Barney KESSEL – Barney Kessel Plays Carmen 1958

Barney KESSEL – Barney Kessel Plays Carmen 1958
Modern Jazz Performances from Bizet’s Carmen
1986 Issue.

Jazz

This is an unusual set that has been reissued on CD. During an era when many Broadway and movie scores were recorded in jazz settings (thanks in part to the success of Shelly Manne’s best-selling My Fair Lady album), guitarist Barney Kessel chose to interpret nine melodies from Bizet’s opera Carmen. The guitarist is heard in three different settings: joined by five woodwinds and a rhythm section; with five jazz horns (including altoist Herb Geller and trumpeter Ray Linn) and a trio; and with vibraphonist Victor Feldman in a quintet. Kessel also wrote the arrangements, which pay tribute to the melodies while not being shy of swinging the themes.
An interesting if not essential project.
By Scott Yanow, All Music Guide.
**
(It is damn essential  Mr. Yanow….If not… my …
By themonk.
**
Guitarist Kessel had a long career, and there are more than 40 CD’s by him currently available. This one seems to me to be an unfairly overlooked gem. On this project, recorded in late December, 1958, Barney gives us 44 minutes of guitar-led swing, inspired by Bizet’s opera. The operatic origins peek out now and then, the Spanish setting is not abandoned, but even those who dislike opera or who are simply unfamiliar with that form can love the CD for the warm and uptempo jazz experience it provides. Joining Barney are Buddy Collette on flute and clarinet, Bill Smith, also on clarinet, Andre Previn on piano, Shelly Manne on drums, Jules Jacob on oboe, Pete Terry on bassoon, Justin Gordon on flutes, Joe Mondragon on bass, Chuck Gentry on baritone sax, Herb Geller on alto sax, Harry Betts on trombone and Ray Linn on trumpet. Not all at once…the disc sounds more like quartet or quintet playing than the nine or ten artists who sometimes contribute to a song. Miles Davis did a famous record called “Sketches of Spain” with a big band backing his trumpet, but in a subtle way. That work has its good moments, but is so consistently melancholy that I don’t really enjoy listening to it often. Kessel and his group have some passages of quiet beauty here, but overall, the project makes the listener cheerful instead of weepy, and therefore I think “Modern Jazz Performances from Bizet’s ‘Carmen'” is a better buy for jazz fans. The composer Bizet witnessed the failure of the first staging of “Carmen” in 1875, and died a few months later. As Vernon Duke’s liner notes reveal, within three years his condemned work was a worldwide hit, and has stayed that way for more than a century. So, if you like “Carmen” or 1950’s jazz, or jazz guitar from all eras, or just good music, consider buying this one. It has slipped under the radar of even Kessel fans, and while not the tragedy that Bizet’s death at age 37 was, it’s a shame.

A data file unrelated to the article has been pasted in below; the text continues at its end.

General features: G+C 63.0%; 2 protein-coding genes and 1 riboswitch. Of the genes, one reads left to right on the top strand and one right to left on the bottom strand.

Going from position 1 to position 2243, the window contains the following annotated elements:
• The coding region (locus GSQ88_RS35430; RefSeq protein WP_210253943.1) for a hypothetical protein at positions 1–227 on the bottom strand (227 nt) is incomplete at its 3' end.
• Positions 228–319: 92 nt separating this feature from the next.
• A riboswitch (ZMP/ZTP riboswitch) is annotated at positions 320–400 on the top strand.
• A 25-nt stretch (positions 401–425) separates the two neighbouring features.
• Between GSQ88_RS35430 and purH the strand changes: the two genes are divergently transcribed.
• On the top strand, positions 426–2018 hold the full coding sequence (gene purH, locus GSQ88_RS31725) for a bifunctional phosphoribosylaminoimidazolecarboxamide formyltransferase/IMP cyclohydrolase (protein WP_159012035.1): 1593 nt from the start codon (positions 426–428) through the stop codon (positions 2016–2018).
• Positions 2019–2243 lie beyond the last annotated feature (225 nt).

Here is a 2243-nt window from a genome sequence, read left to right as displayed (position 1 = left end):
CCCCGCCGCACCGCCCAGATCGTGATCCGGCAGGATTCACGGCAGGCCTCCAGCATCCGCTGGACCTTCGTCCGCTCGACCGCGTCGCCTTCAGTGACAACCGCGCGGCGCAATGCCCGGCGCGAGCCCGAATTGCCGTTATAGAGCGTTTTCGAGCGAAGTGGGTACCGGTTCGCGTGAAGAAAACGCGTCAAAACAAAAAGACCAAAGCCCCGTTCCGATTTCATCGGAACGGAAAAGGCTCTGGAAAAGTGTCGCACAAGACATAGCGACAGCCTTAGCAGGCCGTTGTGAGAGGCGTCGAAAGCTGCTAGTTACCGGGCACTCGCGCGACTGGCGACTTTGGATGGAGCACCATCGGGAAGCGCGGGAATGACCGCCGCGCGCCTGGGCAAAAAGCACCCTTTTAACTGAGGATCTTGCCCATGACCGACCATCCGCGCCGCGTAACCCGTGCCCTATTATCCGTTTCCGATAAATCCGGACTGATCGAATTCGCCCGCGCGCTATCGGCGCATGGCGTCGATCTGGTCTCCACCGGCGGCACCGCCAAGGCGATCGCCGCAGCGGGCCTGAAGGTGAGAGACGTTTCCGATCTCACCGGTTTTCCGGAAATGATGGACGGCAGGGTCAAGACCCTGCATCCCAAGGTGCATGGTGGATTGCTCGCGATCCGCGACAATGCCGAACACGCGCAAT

By William E.Adams.
**
Barney Kessel- (Guitar);
Herb Geller- (Alto Sax);
Justin Gordon- (Tenor Sax, Flute, Alto Flute);
Chuck Gentry- (Baritone Sax);
Ray Linn- (Trumpet);
Harry Betts- (Trombone);
Buddy Collette- (Flute, Alto Flute, Clarinet);
Bill Smith- (Clarinet, Bass Clarinet);
Jules Jacob- (Clarinet, Oboe);
Pete Terry- (Bass Clarinet, Bassoon);
Victor Feldman- (Vibraphone);
Andre Previn- (Piano);
Joe Mondragon- (Bass);
Shelly Manne- (Drums).
**
01. Swingin’ The Toreador (5:51)
02. A Pad On The Edge Of Town (6:46)
03. If You Dig Me (4:03)
04. Free As A bird (5:00)
05. Viva El Toro! (3:15)
06. Flowersville (5:59)
07. Carmen’s Cool (4:42)
08. Like, There’s No Place Like… (3:58)
09. The Gypsy’s Hip (3:56)
**


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